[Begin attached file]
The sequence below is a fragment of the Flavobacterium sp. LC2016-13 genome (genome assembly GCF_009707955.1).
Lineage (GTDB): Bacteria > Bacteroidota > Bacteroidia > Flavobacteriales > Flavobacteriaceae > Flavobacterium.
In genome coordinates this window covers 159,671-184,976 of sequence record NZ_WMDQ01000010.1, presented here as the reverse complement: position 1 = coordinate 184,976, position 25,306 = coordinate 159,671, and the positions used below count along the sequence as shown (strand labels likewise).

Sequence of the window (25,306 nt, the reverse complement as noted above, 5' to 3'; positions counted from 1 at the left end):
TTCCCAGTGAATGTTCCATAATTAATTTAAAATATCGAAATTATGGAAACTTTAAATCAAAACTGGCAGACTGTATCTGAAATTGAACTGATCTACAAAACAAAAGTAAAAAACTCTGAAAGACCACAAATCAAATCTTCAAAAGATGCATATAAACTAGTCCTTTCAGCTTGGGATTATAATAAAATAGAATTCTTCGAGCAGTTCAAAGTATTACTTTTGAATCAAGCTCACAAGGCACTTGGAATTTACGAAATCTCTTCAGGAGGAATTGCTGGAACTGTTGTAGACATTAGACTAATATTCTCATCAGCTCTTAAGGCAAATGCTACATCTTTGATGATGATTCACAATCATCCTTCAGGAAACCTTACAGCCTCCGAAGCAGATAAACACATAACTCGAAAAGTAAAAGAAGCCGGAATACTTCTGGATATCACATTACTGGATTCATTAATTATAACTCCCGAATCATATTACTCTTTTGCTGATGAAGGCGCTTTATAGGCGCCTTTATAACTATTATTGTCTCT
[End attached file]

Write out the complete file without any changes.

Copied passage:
The sequence below is a fragment of the Flavobacterium sp. LC2016-13 genome (genome assembly GCF_009707955.1).
Lineage (GTDB): Bacteria > Bacteroidota > Bacteroidia > Flavobacteriales > Flavobacteriaceae > Flavobacterium.
In genome coordinates this window covers 159,671-184,976 of sequence record NZ_WMDQ01000010.1, presented here as the reverse complement: position 1 = coordinate 184,976, position 25,306 = coordinate 159,671, and the positions used below count along the sequence as shown (strand labels likewise).

Sequence of the window (25,306 nt, the reverse complement as noted above, 5' to 3'; positions counted from 1 at the left end):
TTCCCAGTGAATGTTCCATAATTAATTTAAAATATCGAAATTATGGAAACTTTAAATCAAAACTGGCAGACTGTATCTGAAATTGAACTGATCTACAAAACAAAAGTAAAAAACTCTGAAAGACCACAAATCAAATCTTCAAAAGATGCATATAAACTAGTCCTTTCAGCTTGGGATTATAATAAAATAGAATTCTTCGAGCAGTTCAAAGTATTACTTTTGAATCAAGCTCACAAGGCACTTGGAATTTACGAAATCTCTTCAGGAGGAATTGCTGGAACTGTTGTAGACATTAGACTAATATTCTCATCAGCTCTTAAGGCAAATGCTACATCTTTGATGATGATTCACAATCATCCTTCAGGAAACCTTACAGCCTCCGAAGCAGATAAACACATAACTCGAAAAGTAAAAGAAGCCGGAATACTTCTGGATATCACATTACTGGATTCATTAATTATAACTCCCGAATCATATTACTCTTTTGCTGATGAAGGCGCTTTATAGGCGCCTTTATAACTATTATTGTCTCT